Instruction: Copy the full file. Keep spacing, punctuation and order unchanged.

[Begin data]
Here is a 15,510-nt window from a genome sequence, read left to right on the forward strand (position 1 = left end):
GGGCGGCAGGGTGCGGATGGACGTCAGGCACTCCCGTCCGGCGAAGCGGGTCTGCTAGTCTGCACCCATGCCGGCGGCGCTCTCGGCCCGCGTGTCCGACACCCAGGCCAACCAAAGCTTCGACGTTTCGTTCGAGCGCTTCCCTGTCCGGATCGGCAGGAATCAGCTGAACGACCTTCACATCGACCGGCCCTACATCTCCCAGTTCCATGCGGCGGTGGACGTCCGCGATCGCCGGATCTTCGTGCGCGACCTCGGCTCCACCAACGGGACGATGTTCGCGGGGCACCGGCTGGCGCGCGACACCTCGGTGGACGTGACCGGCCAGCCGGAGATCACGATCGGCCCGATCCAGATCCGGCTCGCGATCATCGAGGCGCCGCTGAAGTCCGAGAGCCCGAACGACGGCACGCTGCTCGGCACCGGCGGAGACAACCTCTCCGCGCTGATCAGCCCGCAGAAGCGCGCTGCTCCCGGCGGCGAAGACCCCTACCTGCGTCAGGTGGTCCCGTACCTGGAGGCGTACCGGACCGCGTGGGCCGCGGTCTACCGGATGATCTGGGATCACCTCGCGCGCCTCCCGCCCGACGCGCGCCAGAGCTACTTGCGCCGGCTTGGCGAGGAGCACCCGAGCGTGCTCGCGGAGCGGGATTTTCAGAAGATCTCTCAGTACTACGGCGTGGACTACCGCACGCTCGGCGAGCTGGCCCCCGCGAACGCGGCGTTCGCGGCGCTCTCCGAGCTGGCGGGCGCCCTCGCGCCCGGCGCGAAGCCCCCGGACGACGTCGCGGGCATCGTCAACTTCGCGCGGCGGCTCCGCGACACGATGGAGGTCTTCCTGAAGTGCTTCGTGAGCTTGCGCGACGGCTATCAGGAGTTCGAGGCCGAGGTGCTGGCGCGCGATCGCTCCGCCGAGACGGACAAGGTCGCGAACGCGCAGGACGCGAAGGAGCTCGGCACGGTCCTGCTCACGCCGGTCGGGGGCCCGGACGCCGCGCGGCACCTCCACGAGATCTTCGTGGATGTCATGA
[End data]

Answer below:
Here is a 15,510-nt window from a genome sequence, read left to right on the forward strand (position 1 = left end):
GGGCGGCAGGGTGCGGATGGACGTCAGGCACTCCCGTCCGGCGAAGCGGGTCTGCTAGTCTGCACCCATGCCGGCGGCGCTCTCGGCCCGCGTGTCCGACACCCAGGCCAACCAAAGCTTCGACGTTTCGTTCGAGCGCTTCCCTGTCCGGATCGGCAGGAATCAGCTGAACGACCTTCACATCGACCGGCCCTACATCTCCCAGTTCCATGCGGCGGTGGACGTCCGCGATCGCCGGATCTTCGTGCGCGACCTCGGCTCCACCAACGGGACGATGTTCGCGGGGCACCGGCTGGCGCGCGACACCTCGGTGGACGTGACCGGCCAGCCGGAGATCACGATCGGCCCGATCCAGATCCGGCTCGCGATCATCGAGGCGCCGCTGAAGTCCGAGAGCCCGAACGACGGCACGCTGCTCGGCACCGGCGGAGACAACCTCTCCGCGCTGATCAGCCCGCAGAAGCGCGCTGCTCCCGGCGGCGAAGACCCCTACCTGCGTCAGGTGGTCCCGTACCTGGAGGCGTACCGGACCGCGTGGGCCGCGGTCTACCGGATGATCTGGGATCACCTCGCGCGCCTCCCGCCCGACGCGCGCCAGAGCTACTTGCGCCGGCTTGGCGAGGAGCACCCGAGCGTGCTCGCGGAGCGGGATTTTCAGAAGATCTCTCAGTACTACGGCGTGGACTACCGCACGCTCGGCGAGCTGGCCCCCGCGAACGCGGCGTTCGCGGCGCTCTCCGAGCTGGCGGGCGCCCTCGCGCCCGGCGCGAAGCCCCCGGACGACGTCGCGGGCATCGTCAACTTCGCGCGGCGGCTCCGCGACACGATGGAGGTCTTCCTGAAGTGCTTCGTGAGCTTGCGCGACGGCTATCAGGAGTTCGAGGCCGAGGTGCTGGCGCGCGATCGCTCCGCCGAGACGGACAAGGTCGCGAACGCGCAGGACGCGAAGGAGCTCGGCACGGTCCTGCTCACGCCGGTCGGGGGCCCGGACGCCGCGCGGCACCTCCACGAGATCTTCGTGGATGTCATGA